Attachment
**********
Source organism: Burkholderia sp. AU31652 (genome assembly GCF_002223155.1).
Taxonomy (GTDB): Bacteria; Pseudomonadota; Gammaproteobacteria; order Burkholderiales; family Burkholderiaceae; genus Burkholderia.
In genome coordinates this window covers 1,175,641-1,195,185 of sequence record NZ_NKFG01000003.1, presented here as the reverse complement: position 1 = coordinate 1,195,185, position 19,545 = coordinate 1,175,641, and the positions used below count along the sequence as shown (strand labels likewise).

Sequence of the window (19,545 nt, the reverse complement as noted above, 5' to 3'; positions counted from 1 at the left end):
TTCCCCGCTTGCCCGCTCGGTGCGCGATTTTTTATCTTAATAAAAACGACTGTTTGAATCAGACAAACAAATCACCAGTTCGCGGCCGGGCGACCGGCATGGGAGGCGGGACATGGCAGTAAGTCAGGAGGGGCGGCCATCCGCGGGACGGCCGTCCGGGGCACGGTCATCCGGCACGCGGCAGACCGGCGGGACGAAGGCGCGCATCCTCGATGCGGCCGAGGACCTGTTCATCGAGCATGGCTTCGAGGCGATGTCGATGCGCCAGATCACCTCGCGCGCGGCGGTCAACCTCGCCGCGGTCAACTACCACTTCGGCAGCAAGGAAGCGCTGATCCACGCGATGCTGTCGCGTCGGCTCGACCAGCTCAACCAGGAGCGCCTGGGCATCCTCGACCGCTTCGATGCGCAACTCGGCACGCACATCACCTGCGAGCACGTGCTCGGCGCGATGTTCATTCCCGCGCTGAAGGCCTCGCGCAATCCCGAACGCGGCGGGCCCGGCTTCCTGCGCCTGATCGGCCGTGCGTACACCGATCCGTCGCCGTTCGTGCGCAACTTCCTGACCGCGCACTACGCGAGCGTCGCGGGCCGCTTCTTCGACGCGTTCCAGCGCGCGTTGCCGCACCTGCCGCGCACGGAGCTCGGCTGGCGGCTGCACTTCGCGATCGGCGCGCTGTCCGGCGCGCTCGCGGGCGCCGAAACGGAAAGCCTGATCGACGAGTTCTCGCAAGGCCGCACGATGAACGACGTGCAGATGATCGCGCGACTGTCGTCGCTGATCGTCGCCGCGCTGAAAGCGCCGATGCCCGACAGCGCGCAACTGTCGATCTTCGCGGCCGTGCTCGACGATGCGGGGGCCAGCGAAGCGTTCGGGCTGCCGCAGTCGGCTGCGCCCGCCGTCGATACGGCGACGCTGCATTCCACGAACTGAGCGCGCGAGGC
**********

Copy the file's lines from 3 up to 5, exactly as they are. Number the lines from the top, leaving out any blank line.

In genome coordinates this window covers 1,175,641-1,195,185 of sequence record NZ_NKFG01000003.1, presented here as the reverse complement: position 1 = coordinate 1,195,185, position 19,545 = coordinate 1,175,641, and the positions used below count along the sequence as shown (strand labels likewise).

Sequence of the window (19,545 nt, the reverse complement as noted above, 5' to 3'; positions counted from 1 at the left end):
TTCCCCGCTTGCCCGCTCGGTGCGCGATTTTTTATCTTAATAAAAACGACTGTTTGAATCAGACAAACAAATCACCAGTTCGCGGCCGGGCGACCGGCATGGGAGGCGGGACATGGCAGTAAGTCAGGAGGGGCGGCCATCCGCGGGACGGCCGTCCGGGGCACGGTCATCCGGCACGCGGCAGACCGGCGGGACGAAGGCGCGCATCCTCGATGCGGCCGAGGACCTGTTCATCGAGCATGGCTTCGAGGCGATGTCGATGCGCCAGATCACCTCGCGCGCGGCGGTCAACCTCGCCGCGGTCAACTACCACTTCGGCAGCAAGGAAGCGCTGATCCACGCGATGCTGTCGCGTCGGCTCGACCAGCTCAACCAGGAGCGCCTGGGCATCCTCGACCGCTTCGATGCGCAACTCGGCACGCACATCACCTGCGAGCACGTGCTCGGCGCGATGTTCATTCCCGCGCTGAAGGCCTCGCGCAATCCCGAACGCGGCGGGCCCGGCTTCCTGCGCCTGATCGGCCGTGCGTACACCGATCCGTCGCCGTTCGTGCGCAACTTCCTGACCGCGCACTACGCGAGCGTCGCGGGCCGCTTCTTCGACGCGTTCCAGCGCGCGTTGCCGCACCTGCCGCGCACGGAGCTCGGCTGGCGGCTGCACTTCGCGATCGGCGCGCTGTCCGGCGCGCTCGCGGGCGCCGAAACGGAAAGCCTGATCGACGAGTTCTCGCAAGGCCGCACGATGAACGACGTGCAGATGATCGCGCGACTGTCGTCGCTGATCGTCGCCGCGCTGAAAGCGCCGATGCCCGACAGCGCGCAACTGTCGATCTTCGCGGCCGTGCTCGACGATGCGGGGGCCAGCGAAGCGTTCGGGCTGCCGCAGTCGGCTGCGCCCGCCGTCGATACGGCGACGCTGCATTCCACGAACTGAGCGCGCGAGGC